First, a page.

There are too many ways for us to connect with each other. There. I said it – apparently I’m getting old because I am starting to get annoyed with all of the available communication methods, devices, channels, and the etiquette for each one.
Or should I say the lack of etiquette?
Communication Method Guidelines
1. Texting is NOT ok.
Unless you are my friend or I have specifically asked you to text me, don’t text me (or the hiring manager or the recruiter). Seriously, don’t do it. Texting is for quick conversations, back-and-forth interaction, last minute communication. It’s not for following up on a resume, or application submission, or for expressing interest in working with me.
Use this rule of thumb: Never text a potential hiring manager, recruiter, or other professional contact without expressed pre-approved consent.
Most recruiters these days, loathe getting unsolicited follow-up telephone calls. Think about it from their perspective: they sit on the phone talking to candidates all day long; they have the potential for a zillion “follow-up” phone calls; and have to fit in their own work/calls in between. Getting one more can easily spiral them into a free-fall.
For positions at the manager and above level, you should follow-up – and phone is a viable option. However, remember these things:
- Leave ONE message – speak clearly, provide your name and the position you applied for, along with your phone number, and a short “wanted to express my interest” sentence. Then hang up.
- Do not keep calling until you reach a live person. Companies have caller ID – they see you calling every single time you do. And they are probably hoping you leave a vm. So call once, leave a message, and move the heck on.
- When you reach someone live, keep the call under five minutes (I’d say ideally no more than three, but for all of you talkers out there…). The intent is to follow-up, get your resume at the top of their pile, and reaffirm why you are awesome. Think of this call as your elevator speech on why they need to interview you. Say your piece, let the person talk, then hang up. Short, sweet, simple.
Glorious, glorious email. Obviously this is my favorite communication method, and many recruiter’s favorite as well. They can read it when they are able to carve out time for it; they can take instant actionable steps post-reading your email; and they can easily follow-up with you if needed.
Your email follow-up should be different than your original application. In other words, don’t resubmit your cover letter and resume – especially if you applied with those via email. Instead, your follow-up email needs to be short, concise, and provide either additional information that was not included in your original submission, or strongly highlight a significant attribute/skill set that you have that the position is seeking. Think of it as a flashing billboard of one particular accomplishment – pique the recruiter’s interest in you.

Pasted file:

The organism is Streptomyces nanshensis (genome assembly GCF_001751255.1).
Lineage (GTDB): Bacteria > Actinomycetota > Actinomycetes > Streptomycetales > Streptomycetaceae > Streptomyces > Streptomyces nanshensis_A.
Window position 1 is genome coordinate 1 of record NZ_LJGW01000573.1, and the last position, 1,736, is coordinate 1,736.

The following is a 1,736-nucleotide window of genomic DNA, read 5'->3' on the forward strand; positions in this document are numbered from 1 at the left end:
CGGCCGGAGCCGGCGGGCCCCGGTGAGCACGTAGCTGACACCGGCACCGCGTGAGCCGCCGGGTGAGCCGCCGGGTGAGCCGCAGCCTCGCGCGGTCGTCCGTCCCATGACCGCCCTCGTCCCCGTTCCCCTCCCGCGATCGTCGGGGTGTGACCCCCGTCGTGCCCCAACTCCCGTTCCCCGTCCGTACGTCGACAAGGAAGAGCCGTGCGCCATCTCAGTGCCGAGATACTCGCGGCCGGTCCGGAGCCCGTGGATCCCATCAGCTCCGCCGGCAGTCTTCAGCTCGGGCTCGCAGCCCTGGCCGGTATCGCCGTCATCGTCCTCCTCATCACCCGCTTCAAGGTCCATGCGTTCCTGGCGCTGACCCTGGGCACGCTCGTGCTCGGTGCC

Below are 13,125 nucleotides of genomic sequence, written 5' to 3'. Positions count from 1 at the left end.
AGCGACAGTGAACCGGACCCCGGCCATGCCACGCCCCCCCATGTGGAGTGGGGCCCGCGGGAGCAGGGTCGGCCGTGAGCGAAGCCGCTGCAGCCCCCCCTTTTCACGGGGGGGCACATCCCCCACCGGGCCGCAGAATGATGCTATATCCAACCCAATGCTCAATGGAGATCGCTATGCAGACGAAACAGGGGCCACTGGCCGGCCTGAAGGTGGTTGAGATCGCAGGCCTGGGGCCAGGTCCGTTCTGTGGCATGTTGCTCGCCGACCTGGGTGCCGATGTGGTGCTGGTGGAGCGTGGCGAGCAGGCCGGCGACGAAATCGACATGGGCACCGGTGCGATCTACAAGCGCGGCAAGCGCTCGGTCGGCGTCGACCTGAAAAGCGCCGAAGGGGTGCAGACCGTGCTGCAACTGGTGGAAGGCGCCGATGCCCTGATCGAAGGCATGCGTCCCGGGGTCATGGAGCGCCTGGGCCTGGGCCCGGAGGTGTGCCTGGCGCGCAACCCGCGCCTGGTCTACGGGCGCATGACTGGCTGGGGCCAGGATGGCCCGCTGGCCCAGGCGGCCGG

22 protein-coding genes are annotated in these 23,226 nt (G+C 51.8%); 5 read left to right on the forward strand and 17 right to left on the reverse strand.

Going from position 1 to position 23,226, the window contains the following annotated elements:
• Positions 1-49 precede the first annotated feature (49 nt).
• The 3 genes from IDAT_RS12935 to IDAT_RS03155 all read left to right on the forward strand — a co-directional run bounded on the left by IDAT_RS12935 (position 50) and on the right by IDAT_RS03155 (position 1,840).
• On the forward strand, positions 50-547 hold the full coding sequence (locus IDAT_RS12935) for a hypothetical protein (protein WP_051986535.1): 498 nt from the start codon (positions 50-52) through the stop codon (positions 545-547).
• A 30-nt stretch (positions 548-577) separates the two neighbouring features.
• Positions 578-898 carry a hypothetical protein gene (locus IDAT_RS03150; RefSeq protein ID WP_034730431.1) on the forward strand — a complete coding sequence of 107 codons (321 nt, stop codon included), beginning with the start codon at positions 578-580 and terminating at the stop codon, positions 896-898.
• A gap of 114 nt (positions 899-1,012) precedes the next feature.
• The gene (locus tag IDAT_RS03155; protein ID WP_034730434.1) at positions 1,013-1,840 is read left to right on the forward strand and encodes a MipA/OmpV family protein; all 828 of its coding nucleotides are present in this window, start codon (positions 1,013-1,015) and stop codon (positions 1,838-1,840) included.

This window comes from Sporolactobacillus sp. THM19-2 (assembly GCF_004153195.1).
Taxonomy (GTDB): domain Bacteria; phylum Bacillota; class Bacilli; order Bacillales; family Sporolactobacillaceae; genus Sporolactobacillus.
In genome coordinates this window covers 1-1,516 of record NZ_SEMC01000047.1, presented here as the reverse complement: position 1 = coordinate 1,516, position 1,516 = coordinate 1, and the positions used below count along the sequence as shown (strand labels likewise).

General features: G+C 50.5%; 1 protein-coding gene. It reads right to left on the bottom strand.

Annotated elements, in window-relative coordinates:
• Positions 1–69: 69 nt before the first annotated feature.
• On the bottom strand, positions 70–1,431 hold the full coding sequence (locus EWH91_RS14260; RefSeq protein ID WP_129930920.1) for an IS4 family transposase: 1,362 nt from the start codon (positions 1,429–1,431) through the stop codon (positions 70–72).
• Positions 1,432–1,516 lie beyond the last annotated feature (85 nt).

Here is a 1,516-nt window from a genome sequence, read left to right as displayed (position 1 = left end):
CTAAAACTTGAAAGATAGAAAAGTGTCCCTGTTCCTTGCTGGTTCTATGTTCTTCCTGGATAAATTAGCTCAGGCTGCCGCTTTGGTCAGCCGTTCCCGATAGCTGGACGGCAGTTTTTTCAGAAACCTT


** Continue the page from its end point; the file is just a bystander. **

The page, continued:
An email also makes it easy for the recruiter to click on certain things of value. If you have a website or a hosted version of your resume, add that link directly into the email.
- DO: Hi, I’m Sally Smith and I’ve applied for…
- DON’T: Hi, I’m Sally Smith and you can read more about me here: http://entersomerandomlonglink (dot)com.
I saw a new technology of application through Twitter this morning, and I almost screamed. I’m sure I’ll be eating these words in a few years, but people – do not follow-up with a recruiter via Twitter. Seriously? How many things do you miss in your Twitter feed? And that was the only work-appropriate defense I could add in this post.
Other reasons include… it’s not as effective/impactful to the majority of corporate recruiters out there; Twitter is blocked as a service at many companies; it can be seen as “lazy” – or not really applying your people-interaction skills to follow-up; I’m not sure how awesome you can be in 140 characters or less; what else is in that Twitter stream of yours; and so on.
I am a fan of LinkedIn and the capability it allows all of us to connect for work. When I see an awesome resume or get off a phone interview, I absolutely look someone up on LinkedIn. So use that to your advantage. Some people will only accept people they know personally, others like to expand their network to include potential candidates.
Bottom line – if that person is applicable to you, as in – you are not collecting friends, then send a request to connect or a LinkedIn mail message. No harm, no foul people – stop wasting time thinking if it’s “appropriate.”
See number one and number four above. No, do not do this. This is never ok – the end.